According to the American Chiropractic Association, 31 million Americans experience occasional or persistent lower back pain. And many of those same folks will be the first to say that getting on an airplane can quickly exacerbate the problem. Yes, those narrow seats with their metal frames aren’t exactly conducive to physical comfort. It’s for this reason that average people as well as the airlines themselves have tried for years to make headway regarding flight comfort, and most of the time it seems they have barely made a dent.
Still, the best thing the typical back pain-experiencing frequent flyer can do to make their journey a more pleasant one is to take matters into their own hands. To this end, there are plenty of tips and tricks approved by medical pros that can help curb back pain while on those long flights. Here are just a few:
They say the best defense is a good offense, and this is true in the realm of flight comfort as well. Those who travel often should contact the airline and try and book flights with as few passengers as possible. And if it’s possible to keep layover times to a minimum, all the better. Also, many airlines are happy to accommodate folks with health problems, such as back issues, and the passenger may even be able to arrange special seating or help with baggage. All he or she has to do is ask.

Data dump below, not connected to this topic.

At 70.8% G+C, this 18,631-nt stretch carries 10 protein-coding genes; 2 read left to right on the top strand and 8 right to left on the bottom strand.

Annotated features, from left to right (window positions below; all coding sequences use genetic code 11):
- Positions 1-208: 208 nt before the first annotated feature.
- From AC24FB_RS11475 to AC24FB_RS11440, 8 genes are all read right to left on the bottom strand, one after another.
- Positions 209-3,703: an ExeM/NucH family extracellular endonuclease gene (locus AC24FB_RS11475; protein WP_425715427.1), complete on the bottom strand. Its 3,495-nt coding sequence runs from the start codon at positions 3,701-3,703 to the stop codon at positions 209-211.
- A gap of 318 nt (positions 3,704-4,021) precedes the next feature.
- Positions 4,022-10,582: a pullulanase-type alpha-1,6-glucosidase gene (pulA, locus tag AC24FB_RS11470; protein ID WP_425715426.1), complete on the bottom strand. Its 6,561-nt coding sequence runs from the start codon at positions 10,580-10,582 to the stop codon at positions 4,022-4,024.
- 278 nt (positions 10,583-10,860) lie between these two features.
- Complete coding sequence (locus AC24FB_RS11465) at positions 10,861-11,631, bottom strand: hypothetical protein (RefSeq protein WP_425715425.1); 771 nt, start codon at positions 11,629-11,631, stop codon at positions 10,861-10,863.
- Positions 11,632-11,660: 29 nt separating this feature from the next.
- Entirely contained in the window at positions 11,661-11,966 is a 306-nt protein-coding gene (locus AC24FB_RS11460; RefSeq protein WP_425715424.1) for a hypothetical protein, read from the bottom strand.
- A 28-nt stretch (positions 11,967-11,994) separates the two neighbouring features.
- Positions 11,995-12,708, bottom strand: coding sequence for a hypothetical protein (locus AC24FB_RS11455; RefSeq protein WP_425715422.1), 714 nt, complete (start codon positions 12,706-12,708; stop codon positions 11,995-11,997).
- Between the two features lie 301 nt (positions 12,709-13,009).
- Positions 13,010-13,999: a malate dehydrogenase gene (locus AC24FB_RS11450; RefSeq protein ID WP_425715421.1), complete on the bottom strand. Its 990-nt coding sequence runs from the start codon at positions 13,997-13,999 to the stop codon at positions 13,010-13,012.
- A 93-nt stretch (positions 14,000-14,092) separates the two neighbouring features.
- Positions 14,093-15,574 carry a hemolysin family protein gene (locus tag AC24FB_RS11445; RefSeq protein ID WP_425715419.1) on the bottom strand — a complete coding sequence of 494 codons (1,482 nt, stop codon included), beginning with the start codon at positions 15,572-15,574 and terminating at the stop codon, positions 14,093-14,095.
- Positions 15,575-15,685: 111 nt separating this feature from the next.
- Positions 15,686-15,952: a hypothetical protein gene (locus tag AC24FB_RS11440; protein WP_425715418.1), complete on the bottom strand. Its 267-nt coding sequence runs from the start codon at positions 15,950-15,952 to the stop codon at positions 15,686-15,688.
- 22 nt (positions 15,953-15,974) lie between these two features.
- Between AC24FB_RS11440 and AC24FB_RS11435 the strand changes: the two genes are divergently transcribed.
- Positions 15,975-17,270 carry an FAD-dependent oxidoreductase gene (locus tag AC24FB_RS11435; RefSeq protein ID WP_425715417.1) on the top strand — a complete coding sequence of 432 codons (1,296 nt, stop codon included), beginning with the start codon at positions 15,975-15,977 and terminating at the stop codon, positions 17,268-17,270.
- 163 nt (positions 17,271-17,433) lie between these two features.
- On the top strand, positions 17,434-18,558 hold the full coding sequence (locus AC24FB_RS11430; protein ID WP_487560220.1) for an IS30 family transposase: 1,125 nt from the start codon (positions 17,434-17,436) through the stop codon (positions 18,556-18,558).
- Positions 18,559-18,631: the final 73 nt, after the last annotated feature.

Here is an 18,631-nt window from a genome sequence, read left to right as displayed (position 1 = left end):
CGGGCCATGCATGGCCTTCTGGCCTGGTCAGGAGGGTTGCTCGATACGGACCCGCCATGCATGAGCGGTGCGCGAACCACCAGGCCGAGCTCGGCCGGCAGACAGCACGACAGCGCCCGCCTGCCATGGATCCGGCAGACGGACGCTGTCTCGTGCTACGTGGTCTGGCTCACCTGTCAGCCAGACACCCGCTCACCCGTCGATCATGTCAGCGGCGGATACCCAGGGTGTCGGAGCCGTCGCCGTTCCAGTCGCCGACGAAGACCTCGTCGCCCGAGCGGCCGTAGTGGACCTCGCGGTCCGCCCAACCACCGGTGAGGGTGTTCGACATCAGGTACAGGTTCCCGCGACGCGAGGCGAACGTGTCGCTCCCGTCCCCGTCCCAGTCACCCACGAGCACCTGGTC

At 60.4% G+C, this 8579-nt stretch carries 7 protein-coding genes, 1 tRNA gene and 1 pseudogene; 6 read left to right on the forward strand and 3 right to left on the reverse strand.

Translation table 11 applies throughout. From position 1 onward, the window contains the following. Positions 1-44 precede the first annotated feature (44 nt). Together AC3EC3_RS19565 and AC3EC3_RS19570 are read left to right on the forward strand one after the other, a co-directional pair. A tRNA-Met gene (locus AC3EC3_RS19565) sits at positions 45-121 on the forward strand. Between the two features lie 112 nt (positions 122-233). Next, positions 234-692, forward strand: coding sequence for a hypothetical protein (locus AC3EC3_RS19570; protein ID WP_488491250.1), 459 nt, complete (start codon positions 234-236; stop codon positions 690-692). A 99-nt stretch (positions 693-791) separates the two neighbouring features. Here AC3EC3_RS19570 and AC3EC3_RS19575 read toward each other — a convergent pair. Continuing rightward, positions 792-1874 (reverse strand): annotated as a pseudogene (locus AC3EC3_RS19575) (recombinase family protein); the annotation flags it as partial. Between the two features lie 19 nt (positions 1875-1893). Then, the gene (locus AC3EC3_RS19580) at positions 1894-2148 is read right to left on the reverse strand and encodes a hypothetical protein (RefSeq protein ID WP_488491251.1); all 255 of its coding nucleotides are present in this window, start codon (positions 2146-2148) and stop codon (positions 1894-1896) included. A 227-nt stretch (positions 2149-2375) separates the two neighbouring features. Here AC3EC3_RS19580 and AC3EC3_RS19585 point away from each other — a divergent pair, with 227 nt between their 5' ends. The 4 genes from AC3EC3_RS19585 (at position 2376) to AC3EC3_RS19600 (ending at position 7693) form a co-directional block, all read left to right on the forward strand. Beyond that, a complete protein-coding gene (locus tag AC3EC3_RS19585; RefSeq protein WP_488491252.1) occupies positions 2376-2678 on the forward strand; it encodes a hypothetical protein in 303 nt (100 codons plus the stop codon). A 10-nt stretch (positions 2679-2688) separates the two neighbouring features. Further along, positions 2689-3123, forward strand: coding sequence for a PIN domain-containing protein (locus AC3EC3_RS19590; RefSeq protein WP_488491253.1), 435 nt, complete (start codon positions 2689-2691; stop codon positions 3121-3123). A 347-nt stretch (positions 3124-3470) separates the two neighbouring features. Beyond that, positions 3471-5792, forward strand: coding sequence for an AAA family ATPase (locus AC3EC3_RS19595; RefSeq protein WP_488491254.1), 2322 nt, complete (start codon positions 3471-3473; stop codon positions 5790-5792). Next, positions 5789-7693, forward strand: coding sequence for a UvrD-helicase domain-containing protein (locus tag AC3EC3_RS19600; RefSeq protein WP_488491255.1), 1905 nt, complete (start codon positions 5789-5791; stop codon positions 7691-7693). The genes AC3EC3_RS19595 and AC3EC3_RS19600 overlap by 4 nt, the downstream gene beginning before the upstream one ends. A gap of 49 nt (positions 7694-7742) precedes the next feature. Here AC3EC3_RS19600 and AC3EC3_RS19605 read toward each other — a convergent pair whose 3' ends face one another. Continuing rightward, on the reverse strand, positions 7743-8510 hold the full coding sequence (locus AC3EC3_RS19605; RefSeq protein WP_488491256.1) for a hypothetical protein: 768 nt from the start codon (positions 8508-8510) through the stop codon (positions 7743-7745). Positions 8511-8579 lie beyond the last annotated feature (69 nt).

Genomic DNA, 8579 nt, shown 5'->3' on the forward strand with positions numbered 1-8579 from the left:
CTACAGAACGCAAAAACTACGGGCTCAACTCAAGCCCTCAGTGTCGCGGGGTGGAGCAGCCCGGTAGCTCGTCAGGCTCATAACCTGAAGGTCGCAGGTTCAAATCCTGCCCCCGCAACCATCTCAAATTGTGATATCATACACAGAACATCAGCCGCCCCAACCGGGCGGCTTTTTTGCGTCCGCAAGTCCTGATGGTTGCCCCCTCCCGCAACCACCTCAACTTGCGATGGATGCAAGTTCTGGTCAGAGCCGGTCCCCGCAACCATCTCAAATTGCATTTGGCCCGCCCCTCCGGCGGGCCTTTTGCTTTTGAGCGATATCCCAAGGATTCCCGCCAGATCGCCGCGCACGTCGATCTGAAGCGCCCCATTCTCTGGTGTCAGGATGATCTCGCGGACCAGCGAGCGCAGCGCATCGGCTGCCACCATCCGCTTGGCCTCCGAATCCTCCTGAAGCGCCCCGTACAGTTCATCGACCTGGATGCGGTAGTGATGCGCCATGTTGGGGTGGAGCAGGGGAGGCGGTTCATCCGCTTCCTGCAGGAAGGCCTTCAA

Consider how to sit
The basic rule of thumb is this: keep the knees at a right angle while seated on an airplane. This takes the stress off the lower back. Those with longer legs can request a seat in an exit row or next to a bulkhead for the added space.
A person can adjust how they sit until their face turns blue, but it will never make an uncomfortable seat comfortable. Passengers with back issues should consider taking along a back roll or seating pad. There are many quality models on the market that have been approved by chiropractors. It may not cure all discomfort, but it should provide the lumbar region a much-needed bit of relief.
Get up and stretch
Long flights can be murder on a back. Therefore, it is crucial that passengers who experience the above-mentioned issues get up and stretch as much as possible as soon as that Fasten Seat Belt light goes off. Even a simple walk to and from the airplane bathroom can offer immediate, noticeable relief.
Apply heat and ice
Because one or the other simply won’t do. Those who experience persistent back pain while flying should alternate every fifteen minutes or so between hot and cold. That means applying a heat wrap for the duration and then switching over to a cool gel pack. Also, many flight attendants would be happy to fill a regular zip-lock bag with ice for any passenger who requires it.
By adhering to the above guidelines, the average flyer should be able to create a regimen that promotes lower back relief. At the very least, bringing a pad and doing a bit of stretching will make the whole experience that much more bearable.
Allen Jenkins is a professional blogger that enjoys discussing automotive topics. He writes for Buttybuddy.com, a motorcycle seat company.